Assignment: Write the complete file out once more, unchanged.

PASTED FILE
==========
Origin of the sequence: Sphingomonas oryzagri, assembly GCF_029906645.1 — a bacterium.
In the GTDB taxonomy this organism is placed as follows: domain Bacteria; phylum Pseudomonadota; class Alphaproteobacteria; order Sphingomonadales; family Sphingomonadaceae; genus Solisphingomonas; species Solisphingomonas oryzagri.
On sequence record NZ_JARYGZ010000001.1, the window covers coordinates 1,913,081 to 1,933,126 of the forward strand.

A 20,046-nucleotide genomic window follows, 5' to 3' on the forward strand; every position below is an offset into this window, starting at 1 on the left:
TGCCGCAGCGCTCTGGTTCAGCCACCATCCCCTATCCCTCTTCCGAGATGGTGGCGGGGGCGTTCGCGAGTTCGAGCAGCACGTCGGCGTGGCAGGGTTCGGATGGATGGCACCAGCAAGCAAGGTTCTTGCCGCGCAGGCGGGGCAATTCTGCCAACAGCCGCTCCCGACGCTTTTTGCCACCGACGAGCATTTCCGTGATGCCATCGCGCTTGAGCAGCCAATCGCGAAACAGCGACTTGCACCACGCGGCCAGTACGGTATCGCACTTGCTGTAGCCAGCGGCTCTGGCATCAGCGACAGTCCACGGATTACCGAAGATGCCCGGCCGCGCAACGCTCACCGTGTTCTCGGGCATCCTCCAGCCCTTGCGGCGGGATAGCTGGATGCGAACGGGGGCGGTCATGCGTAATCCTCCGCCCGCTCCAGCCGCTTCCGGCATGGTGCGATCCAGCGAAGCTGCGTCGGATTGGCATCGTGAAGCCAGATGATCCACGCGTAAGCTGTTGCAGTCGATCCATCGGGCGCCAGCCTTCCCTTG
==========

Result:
Origin of the sequence: Sphingomonas oryzagri, assembly GCF_029906645.1 — a bacterium.
In the GTDB taxonomy this organism is placed as follows: domain Bacteria; phylum Pseudomonadota; class Alphaproteobacteria; order Sphingomonadales; family Sphingomonadaceae; genus Solisphingomonas; species Solisphingomonas oryzagri.
On sequence record NZ_JARYGZ010000001.1, the window covers coordinates 1,913,081 to 1,933,126 of the forward strand.

A 20,046-nucleotide genomic window follows, 5' to 3' on the forward strand; every position below is an offset into this window, starting at 1 on the left:
TGCCGCAGCGCTCTGGTTCAGCCACCATCCCCTATCCCTCTTCCGAGATGGTGGCGGGGGCGTTCGCGAGTTCGAGCAGCACGTCGGCGTGGCAGGGTTCGGATGGATGGCACCAGCAAGCAAGGTTCTTGCCGCGCAGGCGGGGCAATTCTGCCAACAGCCGCTCCCGACGCTTTTTGCCACCGACGAGCATTTCCGTGATGCCATCGCGCTTGAGCAGCCAATCGCGAAACAGCGACTTGCACCACGCGGCCAGTACGGTATCGCACTTGCTGTAGCCAGCGGCTCTGGCATCAGCGACAGTCCACGGATTACCGAAGATGCCCGGCCGCGCAACGCTCACCGTGTTCTCGGGCATCCTCCAGCCCTTGCGGCGGGATAGCTGGATGCGAACGGGGGCGGTCATGCGTAATCCTCCGCCCGCTCCAGCCGCTTCCGGCATGGTGCGATCCAGCGAAGCTGCGTCGGATTGGCATCGTGAAGCCAGATGATCCACGCGTAAGCTGTTGCAGTCGATCCATCGGGCGCCAGCCTTCCCTTG